3. Ancient Bristlecone Pine Forest – this forest is home to the Methuselah Grove, which features one of the oldest trees known to man
  4. Bishop – located not too far from Death Valley, this city is one of the major stopovers in the Inyo County area
  5. Manzanar – this concentration camp held thousands of Japanese-American prisoners in WWII and is a must-see for history buffs
  6. Inyo National Forest – home to both the tallest peaks in the area and some of the oldest trees in the world, this is truly a forest of extremes
  7. Mammoth Lakes – if you’re visiting Lake Tahoe in or near wintertime, you have the opportunity to see this beautiful town in its snowy prime
  8. Mono Lake – this saltwater lake is an incredibly important cog in a complicated ecosystem involving various water bird species
  9. Yosemite National Park – beautiful no matter the season, this park features valleys, rock formations, and skiing spots for an amazing year-round experience
  10. Bodie State Historic Park – this gold-mining-town-turned-ghost-town makes for an interesting visit, as it has hardly been retouched at all since its abandonment
  11. Stanislaus National Forest – featuring the Stanislaus River and a whole slew of others, this is a great spot for recreational activities like kayaking
  12. Eldorado National Forest – this beautiful forest is a popular camping spot, due in no small part to its wide variety of gorgeous flora
  13. Emerald Bay State Park – this beautiful park is known for the Vikingsholm mansion, as well as for housing Lake Tahoe’s only island
  14. Carson City – the capital of Nevada technically extends all the way to Lake Tahoe, giving you an urban setting for your lakeside trip if you want it

Mammoth Lakes surrounded by a pine forest with mountains in the background.

Mammoth Lakes is another beautiful lake with a nearby ski resort on Mammoth Mountain before you reach Lake Tahoe.

Pabkov/Shutterstock.com

Best time to go on a road trip from Las Vegas to Lake Tahoe

The best thing about going on a road trip from Las Vega to Lake Tahoe is that it is amazing no matter what time of year you go although there’s some important things to note if you’re driving in the middle of the summer or winter.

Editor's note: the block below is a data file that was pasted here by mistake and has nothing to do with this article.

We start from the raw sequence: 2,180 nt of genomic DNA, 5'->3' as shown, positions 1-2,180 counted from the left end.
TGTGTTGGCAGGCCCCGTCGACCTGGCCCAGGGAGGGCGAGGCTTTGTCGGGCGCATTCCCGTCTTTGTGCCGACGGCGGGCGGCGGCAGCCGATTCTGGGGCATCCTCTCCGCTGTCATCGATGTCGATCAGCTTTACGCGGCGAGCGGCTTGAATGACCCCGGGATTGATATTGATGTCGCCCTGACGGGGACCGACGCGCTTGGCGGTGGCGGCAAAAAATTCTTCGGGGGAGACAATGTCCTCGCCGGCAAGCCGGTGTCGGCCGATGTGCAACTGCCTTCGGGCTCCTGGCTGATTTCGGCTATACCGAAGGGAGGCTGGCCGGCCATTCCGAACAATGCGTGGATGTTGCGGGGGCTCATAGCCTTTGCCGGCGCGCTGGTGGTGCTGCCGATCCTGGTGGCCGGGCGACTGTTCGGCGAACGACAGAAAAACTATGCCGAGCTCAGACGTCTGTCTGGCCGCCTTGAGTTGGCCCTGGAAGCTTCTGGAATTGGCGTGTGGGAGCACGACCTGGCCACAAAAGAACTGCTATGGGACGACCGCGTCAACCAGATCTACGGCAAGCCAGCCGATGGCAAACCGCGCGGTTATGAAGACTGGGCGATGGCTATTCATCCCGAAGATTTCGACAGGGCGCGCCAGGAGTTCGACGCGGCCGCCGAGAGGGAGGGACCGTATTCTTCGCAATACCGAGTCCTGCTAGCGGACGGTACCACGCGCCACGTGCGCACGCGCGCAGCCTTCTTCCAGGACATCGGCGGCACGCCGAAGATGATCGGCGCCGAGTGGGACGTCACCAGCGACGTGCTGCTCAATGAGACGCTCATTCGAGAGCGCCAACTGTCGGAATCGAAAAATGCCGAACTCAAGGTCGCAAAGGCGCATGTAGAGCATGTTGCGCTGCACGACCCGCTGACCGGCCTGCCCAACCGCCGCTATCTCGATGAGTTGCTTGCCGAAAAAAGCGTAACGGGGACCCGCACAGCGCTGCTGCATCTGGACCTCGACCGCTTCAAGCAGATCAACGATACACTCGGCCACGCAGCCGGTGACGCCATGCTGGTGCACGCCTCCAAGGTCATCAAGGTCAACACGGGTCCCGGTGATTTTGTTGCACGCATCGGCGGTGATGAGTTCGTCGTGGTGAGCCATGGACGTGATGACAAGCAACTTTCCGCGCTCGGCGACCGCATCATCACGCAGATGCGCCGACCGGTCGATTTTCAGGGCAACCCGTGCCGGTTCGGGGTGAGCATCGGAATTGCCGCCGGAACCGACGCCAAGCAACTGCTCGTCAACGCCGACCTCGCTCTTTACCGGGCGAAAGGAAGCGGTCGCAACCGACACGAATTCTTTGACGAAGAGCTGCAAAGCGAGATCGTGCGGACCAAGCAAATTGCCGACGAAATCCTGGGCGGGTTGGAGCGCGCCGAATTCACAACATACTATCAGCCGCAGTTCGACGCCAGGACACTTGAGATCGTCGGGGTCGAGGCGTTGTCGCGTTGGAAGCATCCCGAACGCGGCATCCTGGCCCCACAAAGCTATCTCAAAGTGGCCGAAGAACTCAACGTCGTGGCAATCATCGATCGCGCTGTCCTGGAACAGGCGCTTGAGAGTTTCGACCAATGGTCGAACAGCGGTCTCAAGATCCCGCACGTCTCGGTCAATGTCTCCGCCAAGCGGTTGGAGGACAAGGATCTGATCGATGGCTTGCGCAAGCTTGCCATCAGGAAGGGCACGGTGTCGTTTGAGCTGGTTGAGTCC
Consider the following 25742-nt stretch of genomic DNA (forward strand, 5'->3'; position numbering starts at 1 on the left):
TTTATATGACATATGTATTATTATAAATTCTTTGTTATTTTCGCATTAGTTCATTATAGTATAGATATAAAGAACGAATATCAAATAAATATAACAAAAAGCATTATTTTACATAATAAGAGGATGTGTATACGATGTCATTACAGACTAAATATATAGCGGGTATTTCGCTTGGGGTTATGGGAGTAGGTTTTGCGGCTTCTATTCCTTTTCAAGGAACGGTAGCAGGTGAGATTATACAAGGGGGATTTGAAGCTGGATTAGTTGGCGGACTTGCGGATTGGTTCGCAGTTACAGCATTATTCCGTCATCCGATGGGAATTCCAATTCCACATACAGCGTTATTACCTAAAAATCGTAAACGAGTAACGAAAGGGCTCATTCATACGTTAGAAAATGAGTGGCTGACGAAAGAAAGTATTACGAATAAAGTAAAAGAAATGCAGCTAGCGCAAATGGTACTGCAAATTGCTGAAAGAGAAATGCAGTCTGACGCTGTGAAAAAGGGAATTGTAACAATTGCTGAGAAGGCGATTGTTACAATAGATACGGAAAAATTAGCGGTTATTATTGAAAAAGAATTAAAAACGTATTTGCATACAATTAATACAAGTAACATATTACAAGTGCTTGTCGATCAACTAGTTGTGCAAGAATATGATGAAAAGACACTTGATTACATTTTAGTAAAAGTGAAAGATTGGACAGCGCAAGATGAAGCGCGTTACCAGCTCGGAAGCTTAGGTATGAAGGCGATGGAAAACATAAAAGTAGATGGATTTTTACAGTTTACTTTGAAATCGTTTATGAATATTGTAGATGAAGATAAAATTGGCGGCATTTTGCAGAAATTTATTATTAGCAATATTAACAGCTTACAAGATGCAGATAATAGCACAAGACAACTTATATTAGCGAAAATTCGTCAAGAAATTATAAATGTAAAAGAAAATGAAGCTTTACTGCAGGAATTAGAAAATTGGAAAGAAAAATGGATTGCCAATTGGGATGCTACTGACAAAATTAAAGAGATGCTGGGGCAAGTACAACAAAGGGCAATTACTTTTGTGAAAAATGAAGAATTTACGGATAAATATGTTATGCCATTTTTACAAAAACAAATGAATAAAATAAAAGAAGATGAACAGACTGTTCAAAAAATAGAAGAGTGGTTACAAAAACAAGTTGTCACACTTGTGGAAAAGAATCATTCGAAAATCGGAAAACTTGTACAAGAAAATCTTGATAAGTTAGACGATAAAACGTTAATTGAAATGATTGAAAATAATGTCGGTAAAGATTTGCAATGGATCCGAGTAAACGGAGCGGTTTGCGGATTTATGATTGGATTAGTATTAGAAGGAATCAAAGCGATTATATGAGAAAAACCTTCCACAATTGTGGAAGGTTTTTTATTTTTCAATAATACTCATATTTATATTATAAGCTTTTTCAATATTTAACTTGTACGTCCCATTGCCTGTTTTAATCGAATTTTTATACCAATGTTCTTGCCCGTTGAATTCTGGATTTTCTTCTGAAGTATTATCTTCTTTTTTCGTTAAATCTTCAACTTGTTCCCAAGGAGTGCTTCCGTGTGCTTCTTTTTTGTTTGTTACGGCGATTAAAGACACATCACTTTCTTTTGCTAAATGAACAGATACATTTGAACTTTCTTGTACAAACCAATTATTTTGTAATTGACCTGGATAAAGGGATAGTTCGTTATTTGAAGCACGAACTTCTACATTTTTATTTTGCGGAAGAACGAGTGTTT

Lake Tahoe is not particularly known for having long or hot summers – in fact, the peak temperatures in July are below 80 degrees, and the water averages a somewhat chilly 65, with quite a rapid decrease in temperature as you dive deeper in.

Besides the water, though, the area thrives in terms of natural landmarks – you’ll have a wide array of hiking trails to check out throughout most of the year, and the thick layers of winter snow make Tahoe’s Squaw Valley one of the most popular ski resorts in the States.

When it comes to stops along the route, exploring Death Valley in the summer can range anywhere between unpleasant and unbearable. Seeing as this is one of the most scenic parts of the trip, you’ll definitely want to find a sweet spot when the temperatures are more hospitable – spring and late fall are by far the best times to go.

Also, it’s very difficult to just pass by Yosemite National Park without at least a brief visit. The problem is that Tioga Pass will be inaccessible between November and May, so doing the trip this time of year comes with a huge trade-off.

Although it remains largely open throughout the year, US-395 itself can and does get hit by snowstorms so make sure your car is well prepared and you bring plenty of warm clothes with you.

Taking everything into consideration, going in the fall, especially around late September, might be the best time for this trip. Death Valley should be quite pleasant by its standards, Tioga Pass is guaranteed to be open, and all the hiking trails around Lake Tahoe will still be accessible.